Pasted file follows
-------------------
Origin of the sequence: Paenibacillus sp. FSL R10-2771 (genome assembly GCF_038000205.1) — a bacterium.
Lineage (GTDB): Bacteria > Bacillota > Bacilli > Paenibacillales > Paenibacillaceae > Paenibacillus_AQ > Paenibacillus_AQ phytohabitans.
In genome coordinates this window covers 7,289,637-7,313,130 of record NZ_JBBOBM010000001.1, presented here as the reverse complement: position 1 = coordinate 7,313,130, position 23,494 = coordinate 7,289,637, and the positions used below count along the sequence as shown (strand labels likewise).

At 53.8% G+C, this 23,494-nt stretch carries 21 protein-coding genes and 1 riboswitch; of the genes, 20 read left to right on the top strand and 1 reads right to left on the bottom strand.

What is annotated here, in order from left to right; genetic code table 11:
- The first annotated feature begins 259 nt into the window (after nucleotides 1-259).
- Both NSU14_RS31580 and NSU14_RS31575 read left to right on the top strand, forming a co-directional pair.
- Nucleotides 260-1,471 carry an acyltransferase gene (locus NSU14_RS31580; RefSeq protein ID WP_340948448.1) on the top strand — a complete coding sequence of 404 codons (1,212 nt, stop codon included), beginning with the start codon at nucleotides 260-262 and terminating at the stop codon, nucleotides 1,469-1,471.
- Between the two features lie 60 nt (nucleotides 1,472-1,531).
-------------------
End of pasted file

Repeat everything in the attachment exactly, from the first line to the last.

Origin of the sequence: Paenibacillus sp. FSL R10-2771 (genome assembly GCF_038000205.1) — a bacterium.
Lineage (GTDB): Bacteria > Bacillota > Bacilli > Paenibacillales > Paenibacillaceae > Paenibacillus_AQ > Paenibacillus_AQ phytohabitans.
In genome coordinates this window covers 7,289,637-7,313,130 of record NZ_JBBOBM010000001.1, presented here as the reverse complement: position 1 = coordinate 7,313,130, position 23,494 = coordinate 7,289,637, and the positions used below count along the sequence as shown (strand labels likewise).

At 53.8% G+C, this 23,494-nt stretch carries 21 protein-coding genes and 1 riboswitch; of the genes, 20 read left to right on the top strand and 1 reads right to left on the bottom strand.

What is annotated here, in order from left to right; genetic code table 11:
- The first annotated feature begins 259 nt into the window (after nucleotides 1-259).
- Both NSU14_RS31580 and NSU14_RS31575 read left to right on the top strand, forming a co-directional pair.
- Nucleotides 260-1,471 carry an acyltransferase gene (locus NSU14_RS31580; RefSeq protein ID WP_340948448.1) on the top strand — a complete coding sequence of 404 codons (1,212 nt, stop codon included), beginning with the start codon at nucleotides 260-262 and terminating at the stop codon, nucleotides 1,469-1,471.
- Between the two features lie 60 nt (nucleotides 1,472-1,531).